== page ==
One of the recommendations concerns how the family home is shared on the breakdown of the relationship. Currently the home is shared equally regardless of when it was acquired, or whose name it is in.
The recommendation is that if the family home was owned by one partner before the relationship began, or was received as a gift or inheritance, only the increase in value of the home during the relationship should be shared.
This change will stick on the throats of those who have had their rights determined under the current Act for the last 17 years, and those who will continue to be affected by it until a new Act comes into force.
The current Act came into force on 1 February 2002. The very first High Court hearing that the Act applied to started on 18 February 2002.
In that case the husband had owned the family home at least 9 years before the relationship began. The relationship itself was between 12 and 14 years in length, the exact start of the de facto component was not certain. The uncertainty around the exact length of the relationship did not matter. The relationship was more than three years long and the value of the family home in its entirety was shared equally.
By contrast a second property which the wife had purchased during the relationship and to which she had contributed approximately $51,000, received from her parents during the relationship, was found to have a separate property component to that value with the balance being shared equally.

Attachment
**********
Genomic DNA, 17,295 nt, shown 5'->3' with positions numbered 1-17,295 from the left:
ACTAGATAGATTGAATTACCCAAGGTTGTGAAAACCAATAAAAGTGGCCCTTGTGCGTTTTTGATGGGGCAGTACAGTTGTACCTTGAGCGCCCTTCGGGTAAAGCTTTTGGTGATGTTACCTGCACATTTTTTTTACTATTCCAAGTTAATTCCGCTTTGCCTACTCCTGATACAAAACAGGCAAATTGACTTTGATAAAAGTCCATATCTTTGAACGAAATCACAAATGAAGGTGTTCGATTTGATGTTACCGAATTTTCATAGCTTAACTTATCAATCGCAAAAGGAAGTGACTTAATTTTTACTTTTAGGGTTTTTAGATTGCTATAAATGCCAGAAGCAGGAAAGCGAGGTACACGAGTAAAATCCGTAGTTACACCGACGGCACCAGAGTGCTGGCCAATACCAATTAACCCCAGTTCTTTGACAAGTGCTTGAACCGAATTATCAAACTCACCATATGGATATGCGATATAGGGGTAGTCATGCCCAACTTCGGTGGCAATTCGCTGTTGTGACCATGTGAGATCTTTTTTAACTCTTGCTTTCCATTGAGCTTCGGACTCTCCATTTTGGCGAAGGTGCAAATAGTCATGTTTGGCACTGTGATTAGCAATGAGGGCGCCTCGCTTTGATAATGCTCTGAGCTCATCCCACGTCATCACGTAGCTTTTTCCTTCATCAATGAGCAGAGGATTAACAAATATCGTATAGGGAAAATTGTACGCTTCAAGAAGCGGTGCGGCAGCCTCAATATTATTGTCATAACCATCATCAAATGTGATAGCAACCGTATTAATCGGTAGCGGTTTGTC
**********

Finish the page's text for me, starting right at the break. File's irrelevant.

If the recommendations of the Law Commission were law the husband would have had a protected sum due to the value of the house at the start of the relationship, with the balance shared equally. The wife’s property would likely be treated the same as it was by the High Court in 2002.
For most people their home is their major asset. It is common for one person to own a home before a relationship, and for the couple to move into that. It is very common in second relationships. The current equal sharing regime impacts particularly on those people.
Before people get excited about the recommendations, they are just that. They have to be considered by the Government and the Justice Minister has said they would need to consider the wider impacts of changes.
We would not recommend that you stay in a relationship that is unhappy or dysfunctional in the hope that change is just round the corner and that any change will be more advantageous to you. Any change to the law is some time off and is unknown.
The best protection for a couple is to have a properly executed Contracting Out Agreement in place during the relationship that clearly sets out what your expectations are around your assets.